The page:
I’m not much for book reviewing. To me, they’re like mini book reports, and I hated doing book reports in school. Summarize the book to tell the teacher that you read and understood the material? Not my idea of a good time.
If I don’t like doing book reviews, you can imagine how I feel about giving recommendations. Especially on books about craft.
I’ve just finished reading Words For Pictures by Brian Bendis, and unfortunately, I cannot recommend this book. To anyone. As of this moment, I’m sorry I bought it because it’s a waste of money.
The book rambles (which anyone who reads Bendis’ work would expect), without saying much of anything. There isn’t much here that anyone coming in cold can learn in reading this book. To me, it isn’t worth the $25 I paid for it.
This book says nothing that hasn’t been said countless other times and in countless other ways all over the internet, generally for free. It doesn’t even do it’s due diligence in going over scripting elements or format and went the long way around in saying what the script is supposed to do.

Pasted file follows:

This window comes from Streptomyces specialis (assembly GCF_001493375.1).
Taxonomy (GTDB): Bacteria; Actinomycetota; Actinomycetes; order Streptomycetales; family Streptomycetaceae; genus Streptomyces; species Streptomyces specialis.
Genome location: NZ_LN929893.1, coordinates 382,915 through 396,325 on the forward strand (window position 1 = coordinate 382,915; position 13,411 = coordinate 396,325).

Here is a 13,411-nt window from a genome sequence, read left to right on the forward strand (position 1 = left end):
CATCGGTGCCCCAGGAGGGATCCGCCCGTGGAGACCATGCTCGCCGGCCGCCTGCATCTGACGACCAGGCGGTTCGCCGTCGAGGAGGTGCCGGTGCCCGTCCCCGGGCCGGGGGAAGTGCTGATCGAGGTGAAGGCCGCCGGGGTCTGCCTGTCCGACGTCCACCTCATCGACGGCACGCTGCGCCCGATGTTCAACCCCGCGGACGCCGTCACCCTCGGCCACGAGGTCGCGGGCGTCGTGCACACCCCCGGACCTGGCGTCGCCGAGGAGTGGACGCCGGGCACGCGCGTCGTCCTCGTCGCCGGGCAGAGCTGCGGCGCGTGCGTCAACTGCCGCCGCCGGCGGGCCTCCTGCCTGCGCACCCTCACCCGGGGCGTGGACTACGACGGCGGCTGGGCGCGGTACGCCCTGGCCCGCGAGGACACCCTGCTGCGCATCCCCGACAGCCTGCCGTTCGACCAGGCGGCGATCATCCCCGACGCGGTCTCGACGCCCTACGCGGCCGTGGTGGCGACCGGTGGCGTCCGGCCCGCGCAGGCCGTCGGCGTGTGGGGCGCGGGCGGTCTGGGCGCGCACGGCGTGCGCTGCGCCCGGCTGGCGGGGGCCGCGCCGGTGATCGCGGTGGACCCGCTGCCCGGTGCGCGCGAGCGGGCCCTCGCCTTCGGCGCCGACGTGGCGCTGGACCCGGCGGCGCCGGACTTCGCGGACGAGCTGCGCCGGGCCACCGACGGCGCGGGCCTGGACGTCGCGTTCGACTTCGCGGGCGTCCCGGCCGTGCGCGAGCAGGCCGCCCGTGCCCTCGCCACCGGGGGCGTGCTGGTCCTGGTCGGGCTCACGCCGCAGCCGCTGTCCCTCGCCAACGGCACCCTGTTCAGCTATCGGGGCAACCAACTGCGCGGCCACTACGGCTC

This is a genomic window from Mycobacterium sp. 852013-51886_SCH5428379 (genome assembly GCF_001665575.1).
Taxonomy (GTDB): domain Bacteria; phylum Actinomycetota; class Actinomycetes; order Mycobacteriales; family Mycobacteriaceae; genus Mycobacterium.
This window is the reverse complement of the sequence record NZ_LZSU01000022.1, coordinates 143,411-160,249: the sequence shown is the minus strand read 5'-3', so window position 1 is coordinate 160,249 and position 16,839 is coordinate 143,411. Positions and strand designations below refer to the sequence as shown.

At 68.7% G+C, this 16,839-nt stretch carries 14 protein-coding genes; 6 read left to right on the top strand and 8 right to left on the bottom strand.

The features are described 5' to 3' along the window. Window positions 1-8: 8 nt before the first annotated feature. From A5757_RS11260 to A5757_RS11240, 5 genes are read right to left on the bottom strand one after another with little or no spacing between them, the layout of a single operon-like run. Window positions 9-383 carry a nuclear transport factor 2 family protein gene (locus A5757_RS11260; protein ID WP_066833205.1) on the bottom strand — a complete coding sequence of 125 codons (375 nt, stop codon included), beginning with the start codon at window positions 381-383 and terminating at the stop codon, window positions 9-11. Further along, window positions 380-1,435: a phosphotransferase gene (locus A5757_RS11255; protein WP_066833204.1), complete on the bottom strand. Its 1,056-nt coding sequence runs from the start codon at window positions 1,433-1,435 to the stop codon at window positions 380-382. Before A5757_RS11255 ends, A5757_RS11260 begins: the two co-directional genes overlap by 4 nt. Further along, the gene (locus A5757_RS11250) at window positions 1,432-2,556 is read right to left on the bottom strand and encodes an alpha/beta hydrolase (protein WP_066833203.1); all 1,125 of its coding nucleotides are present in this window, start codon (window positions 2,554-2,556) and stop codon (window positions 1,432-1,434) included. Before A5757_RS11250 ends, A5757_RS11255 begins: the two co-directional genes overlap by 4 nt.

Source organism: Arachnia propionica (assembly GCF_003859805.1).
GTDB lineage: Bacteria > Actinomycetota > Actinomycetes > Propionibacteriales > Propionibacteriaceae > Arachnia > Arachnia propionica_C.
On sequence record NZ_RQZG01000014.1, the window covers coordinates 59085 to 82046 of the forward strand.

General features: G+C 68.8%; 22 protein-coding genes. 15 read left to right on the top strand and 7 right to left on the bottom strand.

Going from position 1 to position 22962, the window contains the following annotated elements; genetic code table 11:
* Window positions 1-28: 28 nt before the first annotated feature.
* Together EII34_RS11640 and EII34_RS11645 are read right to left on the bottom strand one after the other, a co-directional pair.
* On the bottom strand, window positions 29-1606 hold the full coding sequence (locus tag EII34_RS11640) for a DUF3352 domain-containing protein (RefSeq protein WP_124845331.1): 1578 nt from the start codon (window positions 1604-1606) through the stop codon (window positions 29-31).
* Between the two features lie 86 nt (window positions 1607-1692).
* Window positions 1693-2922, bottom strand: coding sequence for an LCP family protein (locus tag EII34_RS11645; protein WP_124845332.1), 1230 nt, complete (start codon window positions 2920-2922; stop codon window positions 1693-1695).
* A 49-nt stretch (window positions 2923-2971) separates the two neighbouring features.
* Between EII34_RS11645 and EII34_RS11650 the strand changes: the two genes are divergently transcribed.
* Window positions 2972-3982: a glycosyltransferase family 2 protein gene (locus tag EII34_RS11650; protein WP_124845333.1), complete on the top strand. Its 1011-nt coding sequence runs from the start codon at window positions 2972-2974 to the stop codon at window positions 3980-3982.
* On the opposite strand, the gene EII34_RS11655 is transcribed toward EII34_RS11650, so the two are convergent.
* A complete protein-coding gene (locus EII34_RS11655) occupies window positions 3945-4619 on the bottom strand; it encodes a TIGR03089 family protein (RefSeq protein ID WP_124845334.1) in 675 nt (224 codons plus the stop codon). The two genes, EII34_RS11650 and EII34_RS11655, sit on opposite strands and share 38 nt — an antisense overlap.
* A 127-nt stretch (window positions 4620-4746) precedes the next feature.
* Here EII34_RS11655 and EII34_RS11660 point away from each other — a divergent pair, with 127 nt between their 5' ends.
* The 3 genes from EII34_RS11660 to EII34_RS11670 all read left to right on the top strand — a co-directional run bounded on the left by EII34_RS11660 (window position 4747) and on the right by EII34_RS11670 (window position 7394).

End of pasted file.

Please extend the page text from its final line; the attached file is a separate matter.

The highlight of the book, though, is the part on editors and what they’re looking for. While this information can be found elsewhere, here it’s presented in a concise manner from several different editors, at your fingertips (after you pay $25). That’s it. That is the only real, concrete, actionable information that a creator can use that I’ve found in this book.
I’ve found more information, more actionable advice, in other books I’ve found on the subject: Alan Moore, both McCloud books, Peter David, Denny O’Neil.
Some may argue that this book doesn’t purport to be a “how to” book. And really, I’d agree with that. However, I don’t know what it is trying to be. What use does someone trying to break in get with a book that’s basically full of anecdotes? It’s filler of the worst kind. It’s filler that you pay for.
In the end, this book was made because someone had the bright idea that Bendis had something to say. He didn’t. And you’ll be $25 poorer for it. The bit on editors is not worth the price of admission, and really, it could be a book in itself. (I’d be all over that book, as should anyone who truly wants to create comics.) While it’s the only decent section of the book…the price is too steep for it.
Basically, I’ve bought this book so you wouldn’t have to. My advice is to steer clear. There’s no good information here.